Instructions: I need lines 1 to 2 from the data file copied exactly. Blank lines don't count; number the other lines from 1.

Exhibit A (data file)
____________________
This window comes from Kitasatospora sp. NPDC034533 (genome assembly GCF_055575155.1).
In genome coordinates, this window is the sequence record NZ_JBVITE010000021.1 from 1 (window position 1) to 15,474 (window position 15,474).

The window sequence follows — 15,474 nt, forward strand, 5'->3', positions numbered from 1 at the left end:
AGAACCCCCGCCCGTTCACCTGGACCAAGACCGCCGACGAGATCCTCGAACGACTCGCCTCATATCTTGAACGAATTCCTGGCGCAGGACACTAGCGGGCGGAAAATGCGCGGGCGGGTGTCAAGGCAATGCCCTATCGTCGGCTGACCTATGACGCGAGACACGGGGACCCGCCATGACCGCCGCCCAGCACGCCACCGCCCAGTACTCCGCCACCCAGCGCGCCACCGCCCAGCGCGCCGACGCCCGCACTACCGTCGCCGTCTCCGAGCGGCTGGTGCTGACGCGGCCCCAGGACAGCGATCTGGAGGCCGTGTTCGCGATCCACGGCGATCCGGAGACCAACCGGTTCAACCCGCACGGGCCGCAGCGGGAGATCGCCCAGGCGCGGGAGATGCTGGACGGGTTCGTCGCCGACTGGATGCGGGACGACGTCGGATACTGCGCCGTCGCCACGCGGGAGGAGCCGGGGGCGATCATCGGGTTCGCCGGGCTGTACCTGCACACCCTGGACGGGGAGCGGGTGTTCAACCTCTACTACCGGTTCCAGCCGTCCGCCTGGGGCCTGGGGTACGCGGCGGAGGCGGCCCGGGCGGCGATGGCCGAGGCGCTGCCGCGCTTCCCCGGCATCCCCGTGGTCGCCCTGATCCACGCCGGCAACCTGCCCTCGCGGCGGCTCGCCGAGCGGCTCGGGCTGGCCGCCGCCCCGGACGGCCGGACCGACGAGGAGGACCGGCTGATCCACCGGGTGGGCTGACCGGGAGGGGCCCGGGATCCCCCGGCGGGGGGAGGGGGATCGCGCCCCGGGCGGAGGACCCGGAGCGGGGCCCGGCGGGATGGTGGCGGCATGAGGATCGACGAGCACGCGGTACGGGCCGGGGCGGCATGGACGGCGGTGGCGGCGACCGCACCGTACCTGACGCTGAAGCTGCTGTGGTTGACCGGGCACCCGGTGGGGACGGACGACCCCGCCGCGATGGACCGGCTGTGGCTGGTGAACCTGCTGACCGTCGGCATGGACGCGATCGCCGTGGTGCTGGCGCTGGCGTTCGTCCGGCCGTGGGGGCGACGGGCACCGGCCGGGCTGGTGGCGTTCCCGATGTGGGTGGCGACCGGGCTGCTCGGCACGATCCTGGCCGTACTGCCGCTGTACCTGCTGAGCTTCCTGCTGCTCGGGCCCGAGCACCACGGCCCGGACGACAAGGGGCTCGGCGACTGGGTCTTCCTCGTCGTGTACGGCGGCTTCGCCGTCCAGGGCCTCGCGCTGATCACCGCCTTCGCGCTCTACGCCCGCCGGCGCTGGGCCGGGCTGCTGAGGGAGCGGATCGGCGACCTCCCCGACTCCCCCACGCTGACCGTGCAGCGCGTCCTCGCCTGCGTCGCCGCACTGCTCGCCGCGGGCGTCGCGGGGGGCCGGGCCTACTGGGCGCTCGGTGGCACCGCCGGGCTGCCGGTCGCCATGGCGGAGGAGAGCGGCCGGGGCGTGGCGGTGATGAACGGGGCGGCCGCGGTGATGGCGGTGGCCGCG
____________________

This window comes from Kitasatospora sp. NPDC034533 (genome assembly GCF_055575155.1).
In genome coordinates, this window is the sequence record NZ_JBVITE010000021.1 from 1 (window position 1) to 15,474 (window position 15,474).